There are tons of blog posts about software engineers working remote.

It’s been the source of drama from failing companies rejecting it. It’s been the subject of successful companies embracing it.

My experience has been mixed. It can be really good and productive, but it makes communication harder.

On my team, we have a few full-time remote workers and a few team members that are remote roughly once per week. Myself, I work in the office full-time and remote in only on occasion, say if I have a mid-day appointment that would make the extra driving a waste.

The purpose of this post isn’t to discuss whether or not it should be a thing or if its right for your team, but just to reflect on different strategies for supporting it.

Chat

We use Atlassian Hipchat for our team’s day-to-day chat needs. It works great for us but is by no means the end-all-be-all of teamchat applications. Slack also seems really popular recently, with a lot of open source projects using it (you can find me on the Polymer slack channel most days). Another option is good ol’ IRC or XMPP. I don’t think it matters what you use, just use something.

Being able to talk to the entire team or to an individual or sub-set of individuals is great for discussing stuff as the day goes. Using emojis, animated gifs, and funny chatbots brings some of the fun and playfulness to the remote experience you would otherwise get in the office.

One challenge with having some team members in an office together and some remote is that if a conversation happens face-to-face in the office, remote team members may not be aware that the conversation happened at all. Someone has to actively remember to inform remote team members that any decisions or information gained during that conversation. That could happen via chat or email or a call. Note though, that this problem also happens if someone is out to lunch or is heads-down or whatever. It’s not really just a remote worker problem that teamchat solves.

I like to try and steer the team towards talking in chat, even if people are sitting next to each other. This might feel weird to be talking via chat to the person sitting right next to you, but you do get used to it, especially if one of your remote teammates jumps in with some input. Then it feels natural because you’re talking to someone distant like you normally would. Making sure everyone can be a part of every conversation that happens goes a long way to preventing remote teammates from feeling like a ‘second class citizen’. You also get the added benefit of the conversation being recorded with no extra effort. On top of all that, you get the benefit of a quieter office, so a programmer in ‘the zone’ is less likely to get distracted.

Video Chat

It seems like Google Hangouts has become the best tool available for video chats. We set up a Google Hangout chat for our in-office team members to join. This allows us to let people ‘jump in’ to the conversation as they please, and makes it easier to set up meetings.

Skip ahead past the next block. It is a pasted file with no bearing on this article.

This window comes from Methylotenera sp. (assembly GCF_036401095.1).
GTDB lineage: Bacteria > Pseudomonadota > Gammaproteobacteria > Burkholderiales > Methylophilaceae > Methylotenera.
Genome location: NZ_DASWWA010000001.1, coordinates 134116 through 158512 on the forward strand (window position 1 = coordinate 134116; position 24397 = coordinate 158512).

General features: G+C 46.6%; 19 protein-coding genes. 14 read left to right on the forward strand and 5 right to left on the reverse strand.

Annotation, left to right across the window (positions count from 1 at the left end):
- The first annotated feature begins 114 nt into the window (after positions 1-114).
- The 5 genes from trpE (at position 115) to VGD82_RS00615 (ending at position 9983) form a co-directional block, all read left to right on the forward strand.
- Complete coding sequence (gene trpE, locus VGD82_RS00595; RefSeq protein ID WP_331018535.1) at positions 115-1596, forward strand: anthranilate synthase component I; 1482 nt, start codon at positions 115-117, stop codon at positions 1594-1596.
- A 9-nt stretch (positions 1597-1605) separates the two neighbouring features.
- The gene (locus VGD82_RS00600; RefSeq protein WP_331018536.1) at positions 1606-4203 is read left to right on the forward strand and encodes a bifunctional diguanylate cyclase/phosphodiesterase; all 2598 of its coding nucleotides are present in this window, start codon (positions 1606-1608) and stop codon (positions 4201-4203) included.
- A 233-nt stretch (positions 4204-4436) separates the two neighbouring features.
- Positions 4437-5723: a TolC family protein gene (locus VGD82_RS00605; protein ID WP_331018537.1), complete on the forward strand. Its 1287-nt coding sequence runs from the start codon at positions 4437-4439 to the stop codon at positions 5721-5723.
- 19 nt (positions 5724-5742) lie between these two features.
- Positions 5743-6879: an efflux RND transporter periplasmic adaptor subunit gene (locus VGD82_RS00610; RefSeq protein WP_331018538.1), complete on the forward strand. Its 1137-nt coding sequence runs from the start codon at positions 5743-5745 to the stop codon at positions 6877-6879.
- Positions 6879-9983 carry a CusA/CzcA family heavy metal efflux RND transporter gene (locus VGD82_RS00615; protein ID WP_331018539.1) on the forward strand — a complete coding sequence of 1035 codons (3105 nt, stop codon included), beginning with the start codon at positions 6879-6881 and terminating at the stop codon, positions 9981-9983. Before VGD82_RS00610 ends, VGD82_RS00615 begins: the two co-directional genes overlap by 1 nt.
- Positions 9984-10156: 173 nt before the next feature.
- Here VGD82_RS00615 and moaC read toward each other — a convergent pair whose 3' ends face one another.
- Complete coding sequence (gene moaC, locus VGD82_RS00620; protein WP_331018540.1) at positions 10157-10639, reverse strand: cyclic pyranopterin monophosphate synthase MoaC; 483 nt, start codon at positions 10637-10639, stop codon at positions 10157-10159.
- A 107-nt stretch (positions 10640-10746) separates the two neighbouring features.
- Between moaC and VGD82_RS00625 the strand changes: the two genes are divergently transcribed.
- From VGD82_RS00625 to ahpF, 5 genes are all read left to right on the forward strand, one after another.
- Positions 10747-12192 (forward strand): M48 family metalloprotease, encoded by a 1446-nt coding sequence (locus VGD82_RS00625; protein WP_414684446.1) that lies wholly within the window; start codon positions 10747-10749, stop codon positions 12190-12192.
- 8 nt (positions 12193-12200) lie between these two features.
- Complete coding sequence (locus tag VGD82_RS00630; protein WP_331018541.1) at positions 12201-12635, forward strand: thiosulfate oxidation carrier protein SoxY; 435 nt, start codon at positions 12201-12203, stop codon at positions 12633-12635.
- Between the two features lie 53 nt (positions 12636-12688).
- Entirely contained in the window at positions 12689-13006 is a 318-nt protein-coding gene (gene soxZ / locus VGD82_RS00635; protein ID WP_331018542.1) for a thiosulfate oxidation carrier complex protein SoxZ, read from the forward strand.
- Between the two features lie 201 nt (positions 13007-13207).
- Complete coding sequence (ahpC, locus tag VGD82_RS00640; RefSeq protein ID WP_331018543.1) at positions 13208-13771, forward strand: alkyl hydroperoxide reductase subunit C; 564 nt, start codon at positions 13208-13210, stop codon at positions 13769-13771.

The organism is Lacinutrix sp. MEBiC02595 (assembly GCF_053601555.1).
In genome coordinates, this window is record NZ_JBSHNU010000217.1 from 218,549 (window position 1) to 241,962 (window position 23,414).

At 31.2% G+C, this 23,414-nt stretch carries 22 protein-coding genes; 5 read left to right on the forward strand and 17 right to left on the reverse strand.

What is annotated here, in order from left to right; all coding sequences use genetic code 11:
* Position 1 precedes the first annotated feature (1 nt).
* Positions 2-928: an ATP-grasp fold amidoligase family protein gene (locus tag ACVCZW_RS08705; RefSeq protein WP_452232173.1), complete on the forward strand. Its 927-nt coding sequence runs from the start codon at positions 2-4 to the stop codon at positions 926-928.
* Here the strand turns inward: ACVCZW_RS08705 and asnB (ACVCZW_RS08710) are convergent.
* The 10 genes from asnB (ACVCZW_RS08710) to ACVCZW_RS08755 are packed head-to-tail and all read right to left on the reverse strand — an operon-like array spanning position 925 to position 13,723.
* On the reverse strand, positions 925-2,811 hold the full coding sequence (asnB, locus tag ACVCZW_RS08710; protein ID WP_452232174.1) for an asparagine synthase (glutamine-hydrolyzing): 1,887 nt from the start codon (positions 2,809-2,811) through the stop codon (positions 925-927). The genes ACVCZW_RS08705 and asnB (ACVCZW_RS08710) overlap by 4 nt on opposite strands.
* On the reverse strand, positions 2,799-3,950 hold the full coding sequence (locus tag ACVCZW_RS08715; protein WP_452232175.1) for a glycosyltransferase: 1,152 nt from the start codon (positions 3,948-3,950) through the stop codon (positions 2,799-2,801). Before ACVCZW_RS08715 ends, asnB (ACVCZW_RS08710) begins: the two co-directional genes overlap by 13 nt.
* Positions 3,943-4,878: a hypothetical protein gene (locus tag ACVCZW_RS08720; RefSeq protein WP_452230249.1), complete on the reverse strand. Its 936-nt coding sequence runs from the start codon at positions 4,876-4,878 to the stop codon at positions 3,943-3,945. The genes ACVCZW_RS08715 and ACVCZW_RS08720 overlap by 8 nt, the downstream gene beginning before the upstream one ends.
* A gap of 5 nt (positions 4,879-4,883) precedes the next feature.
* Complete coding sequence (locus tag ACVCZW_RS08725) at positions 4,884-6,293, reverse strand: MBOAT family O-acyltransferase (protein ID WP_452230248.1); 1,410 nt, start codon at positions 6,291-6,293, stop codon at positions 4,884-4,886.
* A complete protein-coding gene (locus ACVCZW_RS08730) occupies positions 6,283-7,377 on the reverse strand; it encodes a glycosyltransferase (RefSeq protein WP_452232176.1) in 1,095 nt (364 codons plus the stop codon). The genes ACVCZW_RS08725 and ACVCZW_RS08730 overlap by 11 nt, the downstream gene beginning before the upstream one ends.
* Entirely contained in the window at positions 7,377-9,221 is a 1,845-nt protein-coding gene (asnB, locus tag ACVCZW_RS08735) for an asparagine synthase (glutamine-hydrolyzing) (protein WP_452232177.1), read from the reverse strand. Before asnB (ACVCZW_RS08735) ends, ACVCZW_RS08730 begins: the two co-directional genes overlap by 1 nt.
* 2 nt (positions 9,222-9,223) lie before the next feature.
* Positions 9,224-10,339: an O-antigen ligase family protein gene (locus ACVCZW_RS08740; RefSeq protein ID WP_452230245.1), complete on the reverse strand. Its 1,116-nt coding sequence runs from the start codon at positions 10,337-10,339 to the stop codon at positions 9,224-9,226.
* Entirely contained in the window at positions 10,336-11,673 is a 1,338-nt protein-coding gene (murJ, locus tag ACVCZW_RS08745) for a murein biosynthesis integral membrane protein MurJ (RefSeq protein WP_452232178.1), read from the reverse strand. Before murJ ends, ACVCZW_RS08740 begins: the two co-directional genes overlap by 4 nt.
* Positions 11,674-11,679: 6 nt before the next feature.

Office Cameras from Multiple Angles

One of the biggest wins we’ve had was setting up a user on our Google Hangout that wasn’t a particular person on the team, but rather just a computer logged in with a camera pointed at the whole office. With our open office layout, this camera can see who is presently in the office, who isn’t, who is talking to who, and who is currently elbows-deep in some code. I was even able to set up my own webcam as an opposite angle to this officecam, so everyone have a better look into the day-to-day.

Face-to-face Calls

The other part of Hangouts that is nice is that we can be looking at each other on Google Hangouts while on the phone, having a face-to-face conversation. There’s lots of research that suggests a lot of communication happens non-verbally, so being able to see each other’s face is great for communicating more effectively.

Screen sharing while face-to-face

One disadvantage of the video chat applications I’ve worked with is that you can only show your webcam, or your computer screen, but not both simultaneously. So if I want to call a remote team member and discuss some code together, we can’t see each other face-to-face. One of our full-time remote team members, the super awesome @nickhoward, came up with what now seems like an obvious solution. We use our Google Hangout to see face-to-face and separate communication software (in our case, Lync) to share screens. The best of both worlds. This also works great for meetings when someone wants to present something on the computer but the remote team members still should be able to see everyone’s faces in the meeting room.

‘Pointing’ at Things Can be Kind of a Problem

Consider the following scenario: Three people want to talk about something on the computer. Two people are in the office, and one person is remote. We set up the Google Hangout for video, share the screen via Lync, and start talking about whatever it is we’re talking about. But then someone in the office points to something on the screen. The remote person doesn’t know what they pointed at. This can cause a jarring break in communication. The only solution so far is to use the mouse to point at the thing of interest. But that has the disadvantage that refresh-rates when remotely sharing a computer screen can be really slow and disorienting. It’s also hard to express something the same way with a mouse as you can with hand-waving. Just need to mouse better, I guess.

All in all, its pretty great and only getting better

The technology and willingness for tech companies to work remotely has been increasing constantly. Companies still need to evaluate its merits on a case-by-case basis and there’s tons more you could write about it, but in my experience, we’re able to be very effective and its only getting better as time goes.

(note how it always peaks in the winter months!)